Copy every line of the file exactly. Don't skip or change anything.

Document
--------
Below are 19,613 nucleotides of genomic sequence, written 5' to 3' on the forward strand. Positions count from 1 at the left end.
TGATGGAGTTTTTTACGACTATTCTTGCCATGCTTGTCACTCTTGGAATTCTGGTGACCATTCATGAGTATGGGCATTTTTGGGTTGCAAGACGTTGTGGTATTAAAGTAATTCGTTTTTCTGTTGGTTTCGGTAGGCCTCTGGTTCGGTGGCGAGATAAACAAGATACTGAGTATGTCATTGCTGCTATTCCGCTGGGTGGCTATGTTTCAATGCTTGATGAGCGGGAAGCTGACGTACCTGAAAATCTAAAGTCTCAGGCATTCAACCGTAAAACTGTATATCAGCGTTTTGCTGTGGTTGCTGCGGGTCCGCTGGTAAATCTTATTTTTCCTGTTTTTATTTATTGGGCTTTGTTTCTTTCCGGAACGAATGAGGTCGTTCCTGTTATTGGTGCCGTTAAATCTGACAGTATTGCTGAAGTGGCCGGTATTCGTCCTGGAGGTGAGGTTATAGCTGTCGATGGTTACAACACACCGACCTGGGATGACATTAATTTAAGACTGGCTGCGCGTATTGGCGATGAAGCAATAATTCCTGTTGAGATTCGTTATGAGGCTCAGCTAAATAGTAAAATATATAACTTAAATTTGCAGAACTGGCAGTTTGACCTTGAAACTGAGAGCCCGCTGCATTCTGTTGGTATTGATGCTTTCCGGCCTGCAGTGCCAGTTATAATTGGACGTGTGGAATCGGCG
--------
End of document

Below are 19,613 nucleotides of genomic sequence, written 5' to 3' on the forward strand. Positions count from 1 at the left end.
TGATGGAGTTTTTTACGACTATTCTTGCCATGCTTGTCACTCTTGGAATTCTGGTGACCATTCATGAGTATGGGCATTTTTGGGTTGCAAGACGTTGTGGTATTAAAGTAATTCGTTTTTCTGTTGGTTTCGGTAGGCCTCTGGTTCGGTGGCGAGATAAACAAGATACTGAGTATGTCATTGCTGCTATTCCGCTGGGTGGCTATGTTTCAATGCTTGATGAGCGGGAAGCTGACGTACCTGAAAATCTAAAGTCTCAGGCATTCAACCGTAAAACTGTATATCAGCGTTTTGCTGTGGTTGCTGCGGGTCCGCTGGTAAATCTTATTTTTCCTGTTTTTATTTATTGGGCTTTGTTTCTTTCCGGAACGAATGAGGTCGTTCCTGTTATTGGTGCCGTTAAATCTGACAGTATTGCTGAAGTGGCCGGTATTCGTCCTGGAGGTGAGGTTATAGCTGTCGATGGTTACAACACACCGACCTGGGATGACATTAATTTAAGACTGGCTGCGCGTATTGGCGATGAAGCAATAATTCCTGTTGAGATTCGTTATGAGGCTCAGCTAAATAGTAAAATATATAACTTAAATTTGCAGAACTGGCAGTTTGACCTTGAAACTGAGAGCCCGCTGCATTCTGTTGGTATTGATGCTTTCCGGCCTGCAGTGCCAGTTATAATTGGACGTGTGGAATCGGCG